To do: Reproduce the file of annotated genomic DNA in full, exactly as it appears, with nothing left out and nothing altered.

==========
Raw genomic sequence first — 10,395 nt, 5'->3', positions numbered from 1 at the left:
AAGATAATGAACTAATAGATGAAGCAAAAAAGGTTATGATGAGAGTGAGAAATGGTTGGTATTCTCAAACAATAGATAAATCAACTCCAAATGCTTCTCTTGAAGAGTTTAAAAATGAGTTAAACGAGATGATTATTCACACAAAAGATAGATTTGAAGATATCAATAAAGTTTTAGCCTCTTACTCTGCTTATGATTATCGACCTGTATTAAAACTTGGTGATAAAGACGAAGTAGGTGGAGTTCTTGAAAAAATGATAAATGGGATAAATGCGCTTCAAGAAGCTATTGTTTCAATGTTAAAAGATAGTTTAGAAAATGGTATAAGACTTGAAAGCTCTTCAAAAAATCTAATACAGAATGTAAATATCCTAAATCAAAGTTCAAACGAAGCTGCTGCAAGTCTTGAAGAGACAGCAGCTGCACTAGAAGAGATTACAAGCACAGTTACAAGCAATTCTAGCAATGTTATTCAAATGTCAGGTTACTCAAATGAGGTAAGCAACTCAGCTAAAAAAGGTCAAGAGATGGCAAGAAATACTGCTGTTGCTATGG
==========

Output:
Raw genomic sequence first — 10,395 nt, 5'->3', positions numbered from 1 at the left:
AAGATAATGAACTAATAGATGAAGCAAAAAAGGTTATGATGAGAGTGAGAAATGGTTGGTATTCTCAAACAATAGATAAATCAACTCCAAATGCTTCTCTTGAAGAGTTTAAAAATGAGTTAAACGAGATGATTATTCACACAAAAGATAGATTTGAAGATATCAATAAAGTTTTAGCCTCTTACTCTGCTTATGATTATCGACCTGTATTAAAACTTGGTGATAAAGACGAAGTAGGTGGAGTTCTTGAAAAAATGATAAATGGGATAAATGCGCTTCAAGAAGCTATTGTTTCAATGTTAAAAGATAGTTTAGAAAATGGTATAAGACTTGAAAGCTCTTCAAAAAATCTAATACAGAATGTAAATATCCTAAATCAAAGTTCAAACGAAGCTGCTGCAAGTCTTGAAGAGACAGCAGCTGCACTAGAAGAGATTACAAGCACAGTTACAAGCAATTCTAGCAATGTTATTCAAATGTCAGGTTACTCAAATGAGGTAAGCAACTCAGCTAAAAAAGGTCAAGAGATGGCAAGAAATACTGCTGTTGCTATGG